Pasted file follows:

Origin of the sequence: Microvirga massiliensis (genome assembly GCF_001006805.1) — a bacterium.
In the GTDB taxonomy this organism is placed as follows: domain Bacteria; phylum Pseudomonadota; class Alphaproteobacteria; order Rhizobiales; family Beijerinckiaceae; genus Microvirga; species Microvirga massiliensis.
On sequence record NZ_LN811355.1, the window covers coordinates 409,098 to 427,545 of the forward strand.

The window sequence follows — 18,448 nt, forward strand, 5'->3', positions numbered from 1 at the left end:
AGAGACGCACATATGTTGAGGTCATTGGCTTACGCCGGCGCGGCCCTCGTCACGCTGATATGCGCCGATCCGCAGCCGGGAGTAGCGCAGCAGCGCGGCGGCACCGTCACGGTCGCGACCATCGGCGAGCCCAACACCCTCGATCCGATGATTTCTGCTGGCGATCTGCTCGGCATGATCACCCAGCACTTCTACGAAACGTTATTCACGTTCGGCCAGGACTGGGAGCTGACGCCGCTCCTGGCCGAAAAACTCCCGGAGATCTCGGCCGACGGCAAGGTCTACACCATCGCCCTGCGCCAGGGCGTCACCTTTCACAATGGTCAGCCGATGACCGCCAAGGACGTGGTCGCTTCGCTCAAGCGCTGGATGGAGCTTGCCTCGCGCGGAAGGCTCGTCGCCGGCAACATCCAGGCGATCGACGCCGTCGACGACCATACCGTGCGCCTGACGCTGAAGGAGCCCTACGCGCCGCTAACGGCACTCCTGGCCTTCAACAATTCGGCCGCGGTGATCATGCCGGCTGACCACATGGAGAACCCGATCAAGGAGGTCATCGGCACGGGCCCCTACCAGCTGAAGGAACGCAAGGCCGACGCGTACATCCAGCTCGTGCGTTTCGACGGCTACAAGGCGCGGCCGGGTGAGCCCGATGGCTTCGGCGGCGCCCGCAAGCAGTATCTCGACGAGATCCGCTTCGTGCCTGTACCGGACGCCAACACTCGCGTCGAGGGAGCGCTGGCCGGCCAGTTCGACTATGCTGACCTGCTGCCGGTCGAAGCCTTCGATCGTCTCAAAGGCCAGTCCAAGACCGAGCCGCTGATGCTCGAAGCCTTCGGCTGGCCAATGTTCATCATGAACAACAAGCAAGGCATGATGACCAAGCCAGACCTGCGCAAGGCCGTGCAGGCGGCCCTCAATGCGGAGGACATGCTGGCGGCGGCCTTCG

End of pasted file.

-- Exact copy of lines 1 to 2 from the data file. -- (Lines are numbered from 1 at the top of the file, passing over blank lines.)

Origin of the sequence: Microvirga massiliensis (genome assembly GCF_001006805.1) — a bacterium.
In the GTDB taxonomy this organism is placed as follows: domain Bacteria; phylum Pseudomonadota; class Alphaproteobacteria; order Rhizobiales; family Beijerinckiaceae; genus Microvirga; species Microvirga massiliensis.